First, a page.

• Fixing Minimum Support Price for Agriculture for agricultural products of all crops and free electricity supply to farmers are subsidies, hence they are not categorized as public investment in agriculture.
  • The waiver of agricultural loans by the banking system is a concession or indirect support. hence it is not considered as public investment in agriculture.
  • Subsidies and incentives are not considered as public investment.
Primary Agricultural Credit Societies (PACS)
  • PACS are village level cooperative credit societies that serve as the last link in a three-tier cooperative credit structure headed by the State Cooperative Banks (SCB) at the state level.
    • Credit from the SCBs is transferred to the District Central Cooperative Banks (DCCBs), that operate at the district level. The DCCBs work with PACS, which deal directly with farmers.
  • PACSs provide short-term, and medium-term agricultural loans to the farmers for the various agricultural and farming activities.
  • PACs deal directly with the rural (agricultural) borrowers, give those loans and collect repayments of loans given, and also undertake distribution and marketing functions.
  • It serves as the final link between the ultimate borrowers on the one hand and the higher financing agencies, namely the Scheduled Commercial Banks, and the RBI/NABARD on the other hand.
  • The first PACS was formed in 1904.
  • Significance of PACS:
    • Access to Credit:
      • PACS provide small farmers with access to credit, which they can use to purchase seeds, fertilizers, and other inputs for their farms. This helps them to improve their production and increase their income.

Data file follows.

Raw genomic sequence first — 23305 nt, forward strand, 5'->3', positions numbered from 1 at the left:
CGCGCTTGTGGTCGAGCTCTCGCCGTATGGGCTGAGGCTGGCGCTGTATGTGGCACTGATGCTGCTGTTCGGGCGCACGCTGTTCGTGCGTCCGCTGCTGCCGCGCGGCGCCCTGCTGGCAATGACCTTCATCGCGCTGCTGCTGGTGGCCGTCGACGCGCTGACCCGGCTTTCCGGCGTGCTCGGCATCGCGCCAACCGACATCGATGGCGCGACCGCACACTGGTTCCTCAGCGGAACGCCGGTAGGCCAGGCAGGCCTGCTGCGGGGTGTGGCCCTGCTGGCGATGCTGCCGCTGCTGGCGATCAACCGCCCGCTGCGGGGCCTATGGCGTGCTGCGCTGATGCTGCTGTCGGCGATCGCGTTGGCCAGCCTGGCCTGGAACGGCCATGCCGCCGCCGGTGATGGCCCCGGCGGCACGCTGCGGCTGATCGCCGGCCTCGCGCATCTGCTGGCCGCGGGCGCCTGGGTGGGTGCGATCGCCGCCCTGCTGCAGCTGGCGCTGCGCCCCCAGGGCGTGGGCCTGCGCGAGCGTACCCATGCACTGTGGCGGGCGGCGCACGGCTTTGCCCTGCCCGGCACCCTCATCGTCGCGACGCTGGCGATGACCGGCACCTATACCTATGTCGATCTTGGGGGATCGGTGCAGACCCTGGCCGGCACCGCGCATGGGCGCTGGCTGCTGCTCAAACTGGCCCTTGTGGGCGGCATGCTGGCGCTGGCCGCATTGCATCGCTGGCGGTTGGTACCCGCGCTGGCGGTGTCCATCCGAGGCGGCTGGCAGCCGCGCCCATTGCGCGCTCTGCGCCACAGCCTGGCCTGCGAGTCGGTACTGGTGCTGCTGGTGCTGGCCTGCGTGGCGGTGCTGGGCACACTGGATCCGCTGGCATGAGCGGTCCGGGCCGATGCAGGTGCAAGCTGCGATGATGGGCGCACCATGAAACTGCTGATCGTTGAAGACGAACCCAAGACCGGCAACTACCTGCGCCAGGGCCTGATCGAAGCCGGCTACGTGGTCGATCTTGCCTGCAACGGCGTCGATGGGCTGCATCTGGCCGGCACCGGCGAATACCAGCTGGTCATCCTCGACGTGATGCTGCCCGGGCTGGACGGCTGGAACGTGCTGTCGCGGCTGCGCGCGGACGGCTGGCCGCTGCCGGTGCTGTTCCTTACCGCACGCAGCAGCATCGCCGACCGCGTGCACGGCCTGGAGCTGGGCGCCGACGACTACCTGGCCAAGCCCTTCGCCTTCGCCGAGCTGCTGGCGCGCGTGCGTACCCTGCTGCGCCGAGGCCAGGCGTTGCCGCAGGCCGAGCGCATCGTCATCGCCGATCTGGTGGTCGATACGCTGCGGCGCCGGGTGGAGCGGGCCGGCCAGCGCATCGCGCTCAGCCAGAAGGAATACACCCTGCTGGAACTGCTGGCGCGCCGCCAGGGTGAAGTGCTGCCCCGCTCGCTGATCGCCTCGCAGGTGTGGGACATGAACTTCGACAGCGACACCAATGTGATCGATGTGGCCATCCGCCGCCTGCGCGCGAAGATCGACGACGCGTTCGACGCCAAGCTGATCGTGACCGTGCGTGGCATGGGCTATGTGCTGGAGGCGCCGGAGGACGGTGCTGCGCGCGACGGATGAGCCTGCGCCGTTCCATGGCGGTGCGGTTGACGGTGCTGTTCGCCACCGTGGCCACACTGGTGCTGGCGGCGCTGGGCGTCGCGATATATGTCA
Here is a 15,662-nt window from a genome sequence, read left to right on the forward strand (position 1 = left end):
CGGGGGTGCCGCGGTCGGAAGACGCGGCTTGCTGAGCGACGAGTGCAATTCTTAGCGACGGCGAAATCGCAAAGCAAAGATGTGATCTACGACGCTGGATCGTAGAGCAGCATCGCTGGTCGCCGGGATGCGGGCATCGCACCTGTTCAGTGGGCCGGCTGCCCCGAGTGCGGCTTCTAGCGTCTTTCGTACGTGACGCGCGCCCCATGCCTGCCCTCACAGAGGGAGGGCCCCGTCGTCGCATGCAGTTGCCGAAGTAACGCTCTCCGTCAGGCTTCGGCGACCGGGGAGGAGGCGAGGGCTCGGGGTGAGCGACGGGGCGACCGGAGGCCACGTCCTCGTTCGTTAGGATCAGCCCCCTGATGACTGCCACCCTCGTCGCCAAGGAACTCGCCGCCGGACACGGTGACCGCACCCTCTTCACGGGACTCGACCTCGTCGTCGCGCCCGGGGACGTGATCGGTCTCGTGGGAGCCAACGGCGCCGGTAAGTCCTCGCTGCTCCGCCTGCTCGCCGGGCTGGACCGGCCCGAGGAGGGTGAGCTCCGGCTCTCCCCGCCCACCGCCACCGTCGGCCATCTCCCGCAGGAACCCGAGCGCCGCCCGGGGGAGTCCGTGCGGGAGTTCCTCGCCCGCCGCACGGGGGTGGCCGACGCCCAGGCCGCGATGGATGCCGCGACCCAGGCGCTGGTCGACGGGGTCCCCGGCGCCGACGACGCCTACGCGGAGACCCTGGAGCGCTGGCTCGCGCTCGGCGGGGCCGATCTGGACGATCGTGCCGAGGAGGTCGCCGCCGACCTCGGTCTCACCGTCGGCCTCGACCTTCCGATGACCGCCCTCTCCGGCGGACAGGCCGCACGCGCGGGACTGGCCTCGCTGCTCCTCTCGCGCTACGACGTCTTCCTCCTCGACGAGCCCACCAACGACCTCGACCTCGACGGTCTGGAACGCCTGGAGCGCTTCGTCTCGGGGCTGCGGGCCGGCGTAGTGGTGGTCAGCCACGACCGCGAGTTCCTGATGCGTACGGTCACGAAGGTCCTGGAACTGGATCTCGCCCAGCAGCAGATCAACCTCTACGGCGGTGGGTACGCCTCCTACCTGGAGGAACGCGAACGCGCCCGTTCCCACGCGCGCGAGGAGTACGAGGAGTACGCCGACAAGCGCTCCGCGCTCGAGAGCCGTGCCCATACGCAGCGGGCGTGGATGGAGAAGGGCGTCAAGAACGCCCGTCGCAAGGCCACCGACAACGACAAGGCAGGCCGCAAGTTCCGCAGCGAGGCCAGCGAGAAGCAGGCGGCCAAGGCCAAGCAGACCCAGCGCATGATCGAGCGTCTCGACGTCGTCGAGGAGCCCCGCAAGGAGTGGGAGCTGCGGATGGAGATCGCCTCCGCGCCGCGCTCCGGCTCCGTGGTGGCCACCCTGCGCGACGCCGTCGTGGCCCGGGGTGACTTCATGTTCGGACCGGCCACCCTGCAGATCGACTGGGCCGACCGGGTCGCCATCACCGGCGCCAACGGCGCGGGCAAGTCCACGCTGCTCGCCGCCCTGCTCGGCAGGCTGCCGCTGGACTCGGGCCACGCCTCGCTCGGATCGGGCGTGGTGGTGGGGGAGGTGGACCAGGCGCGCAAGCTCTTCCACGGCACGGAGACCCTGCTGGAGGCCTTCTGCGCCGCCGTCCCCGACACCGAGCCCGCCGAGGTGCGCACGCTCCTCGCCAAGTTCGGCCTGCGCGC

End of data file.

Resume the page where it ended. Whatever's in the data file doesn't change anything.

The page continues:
• Financial Inclusion:
      • PACS help to increase financial inclusion in rural areas, where access to formal financial services is limited. They provide basic banking services, such as savings and loan accounts, to farmers who may not have access to formal banking services.
    • Convenient Services:
      • PACS are often located in rural areas, which makes it convenient for farmers to access their services. This is important because many farmers are unable to travel to banks in urban areas to access financial services.
      • PACS have the capacity to extend credit with minimal paperwork within a short time.
    • Promoting Savings Culture:
      • PACS encourage farmers to save money, which can be used to improve their livelihoods and invest in their farms.
    • Enhancing Credit Discipline:
      • PACS promote credit discipline among farmers by requiring them to repay their loans on time. This helps to reduce the risk of default, which can be a major challenge in the rural financial sector.
Primary Agricultural Credit Societies

Q. With reference to the Indian economy, consider the following statements :

(1) Commercial Paper is a short-term unsecured promissory note.
(2) Certificate of Deposit is a long-term Instrument issued by RBI to a corporation.
(3) ‘Call Money’ is short-term finance used for interbank transactions.
(4) “Zero-Coupon Bonds’ are the interest-bearing short-term bonds issued by the Scheduled Commercial Banks to corporations.

Which of the statements given above is/are correct?

(a) 1 and 2 only
(b) 4 only
(c) 1 and 3 only
(d) 2, 3 and 4 only

Answer: (c) 1 and 3 only

  • Commercial Paper (CP) is an unsecured money market instrument issued in the form of a promissory note and held in a materialized form through any of the depositories approved by and registered with SEBI.
  • Certificates of Deposits are fixed-income financial instruments generally issued by commercial banks to individuals/ other lenders.
  • Call money is any type of short-term, interest-earning financial loan that the borrower has to pay back immediately whenever the lender demands it.
    • Call money deals with day to day cash requirement of banks.
      • Participants in the call money market are banks and related entities specified by the RBI.
    • Notice money deals with loans for 2-14 days to banks, it is also a short-term financial instrument.